Infectious Bronchitis in Chickens : Causes, Symptoms, and Prevention

Infectious Bronchitis in Chickens

Infectious bronchitis (IB) is considered the most the most contagious viral respiratory disease among chickens around the world and is caused by an avian coronavirus. The virus causes respiratory distress to chickens usually in winter or colder months. The mortality rate is low in uncomplicated cases but can reach 60 percent for complicated ones.

Birds are usually infected through direct contact and fluids of the infected ones such as saliva, eye and nasal secretions, and feces. Symptoms also include sneezing, coughing, and sinuses. This disease also affects young and adult birds. The severity of the disease mainly depends on the chicken’s age, diet, and immune system.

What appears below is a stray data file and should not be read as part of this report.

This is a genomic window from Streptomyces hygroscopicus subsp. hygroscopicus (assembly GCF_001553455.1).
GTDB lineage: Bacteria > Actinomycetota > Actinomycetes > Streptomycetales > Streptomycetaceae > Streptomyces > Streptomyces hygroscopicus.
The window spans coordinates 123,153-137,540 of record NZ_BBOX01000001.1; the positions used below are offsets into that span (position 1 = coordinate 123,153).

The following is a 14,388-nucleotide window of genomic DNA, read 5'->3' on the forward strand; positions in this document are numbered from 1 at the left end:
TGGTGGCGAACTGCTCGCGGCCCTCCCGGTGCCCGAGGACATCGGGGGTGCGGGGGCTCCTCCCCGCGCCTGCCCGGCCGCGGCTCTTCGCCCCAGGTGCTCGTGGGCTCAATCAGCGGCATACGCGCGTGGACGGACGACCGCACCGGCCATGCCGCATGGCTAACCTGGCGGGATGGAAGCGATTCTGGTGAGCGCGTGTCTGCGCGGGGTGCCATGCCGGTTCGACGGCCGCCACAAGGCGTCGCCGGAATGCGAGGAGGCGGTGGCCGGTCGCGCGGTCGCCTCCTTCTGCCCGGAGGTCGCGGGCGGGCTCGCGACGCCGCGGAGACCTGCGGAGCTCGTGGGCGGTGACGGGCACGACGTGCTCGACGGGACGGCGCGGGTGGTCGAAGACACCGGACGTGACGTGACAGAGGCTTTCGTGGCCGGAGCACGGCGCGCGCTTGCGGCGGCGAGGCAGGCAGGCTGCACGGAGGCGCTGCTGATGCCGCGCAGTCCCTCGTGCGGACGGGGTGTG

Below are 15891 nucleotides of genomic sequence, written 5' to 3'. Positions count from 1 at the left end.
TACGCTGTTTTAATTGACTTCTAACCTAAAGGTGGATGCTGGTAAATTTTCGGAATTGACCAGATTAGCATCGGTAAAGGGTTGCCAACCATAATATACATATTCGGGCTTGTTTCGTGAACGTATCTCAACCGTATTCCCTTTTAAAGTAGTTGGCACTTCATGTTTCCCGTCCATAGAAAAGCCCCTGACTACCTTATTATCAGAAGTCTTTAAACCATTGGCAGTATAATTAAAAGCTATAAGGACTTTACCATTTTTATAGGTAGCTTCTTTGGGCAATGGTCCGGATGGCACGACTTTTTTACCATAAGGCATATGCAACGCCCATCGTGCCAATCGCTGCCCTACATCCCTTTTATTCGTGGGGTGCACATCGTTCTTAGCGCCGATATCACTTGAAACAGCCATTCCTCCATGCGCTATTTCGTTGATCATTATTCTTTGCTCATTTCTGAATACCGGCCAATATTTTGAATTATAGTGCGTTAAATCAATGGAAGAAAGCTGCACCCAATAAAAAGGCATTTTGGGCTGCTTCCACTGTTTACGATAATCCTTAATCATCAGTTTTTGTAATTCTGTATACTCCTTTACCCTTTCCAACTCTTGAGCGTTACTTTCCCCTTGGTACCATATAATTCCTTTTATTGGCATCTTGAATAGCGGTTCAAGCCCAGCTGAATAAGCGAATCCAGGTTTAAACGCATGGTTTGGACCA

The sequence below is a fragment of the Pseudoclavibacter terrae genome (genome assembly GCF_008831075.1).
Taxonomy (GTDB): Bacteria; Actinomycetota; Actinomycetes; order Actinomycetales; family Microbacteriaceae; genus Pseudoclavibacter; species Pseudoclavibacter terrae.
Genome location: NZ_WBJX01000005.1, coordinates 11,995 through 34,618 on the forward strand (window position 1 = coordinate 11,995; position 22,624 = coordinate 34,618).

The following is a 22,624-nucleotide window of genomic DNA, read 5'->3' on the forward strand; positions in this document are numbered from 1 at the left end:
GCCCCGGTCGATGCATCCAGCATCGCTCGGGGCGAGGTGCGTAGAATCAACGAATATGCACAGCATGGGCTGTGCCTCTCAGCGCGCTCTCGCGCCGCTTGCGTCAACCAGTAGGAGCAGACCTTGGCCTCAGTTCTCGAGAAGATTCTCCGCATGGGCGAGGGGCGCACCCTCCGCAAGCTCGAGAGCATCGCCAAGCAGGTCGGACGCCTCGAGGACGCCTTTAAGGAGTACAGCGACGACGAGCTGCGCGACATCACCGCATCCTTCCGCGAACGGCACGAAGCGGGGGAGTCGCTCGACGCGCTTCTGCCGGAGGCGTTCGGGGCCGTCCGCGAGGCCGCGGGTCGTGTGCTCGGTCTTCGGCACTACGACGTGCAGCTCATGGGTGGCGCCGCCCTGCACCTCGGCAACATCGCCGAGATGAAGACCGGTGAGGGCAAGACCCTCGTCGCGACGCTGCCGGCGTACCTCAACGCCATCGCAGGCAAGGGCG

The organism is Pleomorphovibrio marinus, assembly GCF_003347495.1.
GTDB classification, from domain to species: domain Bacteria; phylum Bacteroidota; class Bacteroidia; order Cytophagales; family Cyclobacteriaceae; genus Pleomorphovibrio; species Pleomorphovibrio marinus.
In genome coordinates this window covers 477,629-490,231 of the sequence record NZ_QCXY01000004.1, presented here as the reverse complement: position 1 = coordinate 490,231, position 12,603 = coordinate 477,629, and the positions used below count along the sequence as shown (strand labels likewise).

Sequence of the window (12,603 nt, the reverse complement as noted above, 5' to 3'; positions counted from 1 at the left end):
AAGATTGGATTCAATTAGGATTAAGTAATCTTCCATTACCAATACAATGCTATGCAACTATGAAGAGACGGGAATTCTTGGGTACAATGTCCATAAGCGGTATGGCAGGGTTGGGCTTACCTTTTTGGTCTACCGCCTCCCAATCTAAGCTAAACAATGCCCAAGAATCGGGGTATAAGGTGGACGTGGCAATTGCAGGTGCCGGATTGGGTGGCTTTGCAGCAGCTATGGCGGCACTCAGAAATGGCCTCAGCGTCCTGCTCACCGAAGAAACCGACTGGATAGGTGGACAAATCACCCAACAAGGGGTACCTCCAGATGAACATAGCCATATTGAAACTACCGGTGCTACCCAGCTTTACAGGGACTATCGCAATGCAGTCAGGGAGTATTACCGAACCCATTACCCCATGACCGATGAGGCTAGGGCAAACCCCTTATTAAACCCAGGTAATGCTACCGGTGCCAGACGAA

For infected egg-laying hens, egg production may drop to up to 70 percent. It can also affect the quality of eggs and may result in thin, wrinkled eggshells. Once treated, it may take up to 8 weeks before the egg production will be back to normal. Nevertheless, severe damage to oviducts can also cause hens to stop laying eggs.

How To Prevent or Cure Infectious Bronchitis in Chickens

Unfortunately, there is no specific treatment yet for infectious bronchitis. However, giving antibiotics for 2 to 3 days can help prevent any secondary bacterial infections. For broody hens, raising the room temperature 5°F will help a lot in driving the symptoms go away. For prevention and control, sunlight and disinfectants are effective in killing the virus. Nevertheless, biosecurity is seen as the most effective technique.


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